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Mild weather, plentiful solar and hydro push prices lower across the West

Milder weather combined with plentiful renewable power supplies to drive power prices lower across the West in May, both on a month-to-month and year-to-year basis.

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For example, heating and cooling degree days in May in the California Independent System Operator were down by about 47.5% from April, and down about 37.5% from last May, according to S&P Global Platts Analytics data.

Also, solar generation in California continued to make strides, with combined photovoltaic and thermal solar generation surpassing natural gas-fired generation on a monthly basis for this first time on record.

In Cal-ISO, NP15 spot prices saw the largest year-to-year decrease, down about 32% from the $31.75/MWh averaged last May to $21.50/MWh this May. Combined photovoltaic and thermal solar generation in Cal-ISO territory averaged 97,504 MWh/d in May, up from the 87,285 MWh/d averaged in April and 9.7% above the 88,878 MWh/d averaged last May.

Total solar generation also hit an all-time high on May 28, reaching 109,581 MWh. However that record was just broken on June 1 when combined solar generation climbed to 111,742 MWh.

Additionally, after setting several records in April, solar generation broke some of those records in May, setting a new instantaneous maximum demand served by renewables record on May 26, serving 73.9% of demand. An instantaneous maximum demand served by solar and wind record of 64.6% and a record for the all-time instantaneous solar generation peak 10,634 MW were set on May 28.

However, the instantaneous solar generation peak record has since been broken, reaching 10,723 MW on June 4.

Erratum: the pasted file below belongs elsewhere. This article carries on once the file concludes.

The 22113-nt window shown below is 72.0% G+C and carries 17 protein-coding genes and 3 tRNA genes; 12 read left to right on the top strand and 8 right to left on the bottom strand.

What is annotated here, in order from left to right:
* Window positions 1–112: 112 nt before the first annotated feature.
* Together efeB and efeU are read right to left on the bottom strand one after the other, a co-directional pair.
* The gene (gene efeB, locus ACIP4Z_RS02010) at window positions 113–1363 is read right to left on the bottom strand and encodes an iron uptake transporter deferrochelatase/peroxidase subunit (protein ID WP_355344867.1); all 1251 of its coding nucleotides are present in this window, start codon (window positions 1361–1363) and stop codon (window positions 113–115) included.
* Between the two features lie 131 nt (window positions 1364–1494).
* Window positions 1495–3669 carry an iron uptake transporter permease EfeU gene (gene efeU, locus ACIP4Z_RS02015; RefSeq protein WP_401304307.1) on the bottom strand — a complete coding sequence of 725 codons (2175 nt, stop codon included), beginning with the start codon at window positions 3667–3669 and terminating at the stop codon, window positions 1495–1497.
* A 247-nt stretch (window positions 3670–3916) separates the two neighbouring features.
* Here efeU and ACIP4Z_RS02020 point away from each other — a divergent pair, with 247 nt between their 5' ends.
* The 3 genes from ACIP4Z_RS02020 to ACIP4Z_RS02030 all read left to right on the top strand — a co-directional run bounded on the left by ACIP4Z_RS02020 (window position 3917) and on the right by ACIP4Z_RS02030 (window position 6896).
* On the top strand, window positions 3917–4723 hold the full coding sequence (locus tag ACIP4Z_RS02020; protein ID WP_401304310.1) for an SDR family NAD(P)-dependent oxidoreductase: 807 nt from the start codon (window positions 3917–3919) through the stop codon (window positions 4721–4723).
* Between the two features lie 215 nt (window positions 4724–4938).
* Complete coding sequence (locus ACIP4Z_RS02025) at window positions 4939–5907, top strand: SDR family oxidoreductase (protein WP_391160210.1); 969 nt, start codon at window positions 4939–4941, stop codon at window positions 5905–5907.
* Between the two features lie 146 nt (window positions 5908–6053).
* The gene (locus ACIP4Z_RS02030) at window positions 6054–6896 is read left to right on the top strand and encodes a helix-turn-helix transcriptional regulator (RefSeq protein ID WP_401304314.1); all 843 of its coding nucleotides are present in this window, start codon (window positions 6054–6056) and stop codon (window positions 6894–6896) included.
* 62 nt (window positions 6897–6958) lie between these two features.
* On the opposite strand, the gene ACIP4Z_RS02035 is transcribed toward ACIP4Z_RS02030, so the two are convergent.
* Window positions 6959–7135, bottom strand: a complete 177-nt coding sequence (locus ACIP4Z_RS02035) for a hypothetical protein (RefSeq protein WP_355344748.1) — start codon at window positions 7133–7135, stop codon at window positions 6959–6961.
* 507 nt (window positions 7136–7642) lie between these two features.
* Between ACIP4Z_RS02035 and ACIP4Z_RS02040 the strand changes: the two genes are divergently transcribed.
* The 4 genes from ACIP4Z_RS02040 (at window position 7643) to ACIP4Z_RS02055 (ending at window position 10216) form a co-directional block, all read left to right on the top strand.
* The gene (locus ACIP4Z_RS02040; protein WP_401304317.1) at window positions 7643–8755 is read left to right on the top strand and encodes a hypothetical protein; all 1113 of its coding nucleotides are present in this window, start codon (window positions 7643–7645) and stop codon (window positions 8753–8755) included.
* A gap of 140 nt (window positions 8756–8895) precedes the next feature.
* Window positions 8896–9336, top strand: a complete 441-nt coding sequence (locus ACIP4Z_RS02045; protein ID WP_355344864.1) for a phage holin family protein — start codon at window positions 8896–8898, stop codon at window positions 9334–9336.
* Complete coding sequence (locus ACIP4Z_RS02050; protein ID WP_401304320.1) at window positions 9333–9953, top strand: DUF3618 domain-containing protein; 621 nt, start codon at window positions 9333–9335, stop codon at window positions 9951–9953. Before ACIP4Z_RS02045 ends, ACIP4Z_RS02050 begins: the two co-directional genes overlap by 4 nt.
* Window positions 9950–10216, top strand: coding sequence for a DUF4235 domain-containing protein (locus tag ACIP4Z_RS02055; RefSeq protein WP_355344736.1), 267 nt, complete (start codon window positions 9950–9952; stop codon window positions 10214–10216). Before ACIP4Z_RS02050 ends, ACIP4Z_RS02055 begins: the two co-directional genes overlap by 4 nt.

Thermal generation fell below total solar generation for the first time on record, averaging 86,023 MWh/d in May, down about 21% from the 108,594 MWh/d April.


In the Northwest, Mid-Columbia day-ahead on-peak prices averaged $12.75/MWh in May, about 27% below the $17.50/MWh averaged in April, due in part to continued weak demand in the region.

Spot prices at the California-Oregon Border had the least decrease of the five regional power hubs included in this analysis, falling just 9.75% to averaged $19.75/MWh in May, and falling about 17% from the 23.75/MWh averaged last May.

Data from the Bonneville Power Administration shows peakload averaging 6,516 MW in May, down from the 7,054 MW averaged in April and just below the 6,545 MW averaged last May.

Hydro generation in BPA territory averaged 304,830 MWh/d, accounting for 85.8% of total generation in May, about 24% above the 246,136 MWh/d averaged in April when hydro generation accounted for 77% of total generation. Last May hydro generation averaged 292,742 MWh/d during the strong water year.

Flows at The Dalles Dam on the Columbia River averaged 125% of normal in May, up from the 120% of normal averaged in April, but just below the 128% of normal averaged last May.

Energy Northwest's Columbia Generating station went offline for five days in the middle of the month after "one of the station's main power transformers automatically disconnected from the transmission system following a grid disturbance."

Thermal generation also fell in BPA's footprint, averaging 6,329 MWh/d in May, about 60% below the 15,486 MWh/d averaged in April and below the 14,926 MWh/d averaged last May.

In the Southwest, Palo Verde day-ahead on-peak averaged $22/MWh this May, 12% below the $25/MWh averaged in April and down about 23.75% from the $28.75/MWh averaged last May.

S&P Global Platts Analytics data shows temperatures near the Phoenix, Arizona, airport weather station averaged about 84 degrees in April, above the high of 77 degrees averaged in April as well as the high of 82 degrees averaged last May.

--Mark Watson,
--Edited by Gail Roberts,